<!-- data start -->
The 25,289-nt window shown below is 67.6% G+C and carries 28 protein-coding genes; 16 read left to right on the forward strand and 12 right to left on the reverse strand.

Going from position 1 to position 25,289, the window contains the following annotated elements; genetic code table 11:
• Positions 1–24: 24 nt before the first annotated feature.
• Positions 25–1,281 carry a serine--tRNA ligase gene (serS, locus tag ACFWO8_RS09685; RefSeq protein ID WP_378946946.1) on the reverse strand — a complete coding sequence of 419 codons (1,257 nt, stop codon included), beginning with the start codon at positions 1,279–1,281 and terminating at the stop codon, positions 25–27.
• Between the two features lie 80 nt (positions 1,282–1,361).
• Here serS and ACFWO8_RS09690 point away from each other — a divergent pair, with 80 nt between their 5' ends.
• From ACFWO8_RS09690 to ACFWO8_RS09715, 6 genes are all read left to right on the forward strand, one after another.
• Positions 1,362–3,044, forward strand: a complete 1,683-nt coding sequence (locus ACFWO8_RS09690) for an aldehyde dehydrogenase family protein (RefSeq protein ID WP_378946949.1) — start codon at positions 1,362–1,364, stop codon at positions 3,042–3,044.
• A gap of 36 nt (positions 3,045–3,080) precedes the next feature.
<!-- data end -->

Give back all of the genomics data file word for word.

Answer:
The 25,289-nt window shown below is 67.6% G+C and carries 28 protein-coding genes; 16 read left to right on the forward strand and 12 right to left on the reverse strand.

Going from position 1 to position 25,289, the window contains the following annotated elements; genetic code table 11:
• Positions 1–24: 24 nt before the first annotated feature.
• Positions 25–1,281 carry a serine--tRNA ligase gene (serS, locus tag ACFWO8_RS09685; RefSeq protein ID WP_378946946.1) on the reverse strand — a complete coding sequence of 419 codons (1,257 nt, stop codon included), beginning with the start codon at positions 1,279–1,281 and terminating at the stop codon, positions 25–27.
• Between the two features lie 80 nt (positions 1,282–1,361).
• Here serS and ACFWO8_RS09690 point away from each other — a divergent pair, with 80 nt between their 5' ends.
• From ACFWO8_RS09690 to ACFWO8_RS09715, 6 genes are all read left to right on the forward strand, one after another.
• Positions 1,362–3,044, forward strand: a complete 1,683-nt coding sequence (locus ACFWO8_RS09690) for an aldehyde dehydrogenase family protein (RefSeq protein ID WP_378946949.1) — start codon at positions 1,362–1,364, stop codon at positions 3,042–3,044.
• A gap of 36 nt (positions 3,045–3,080) precedes the next feature.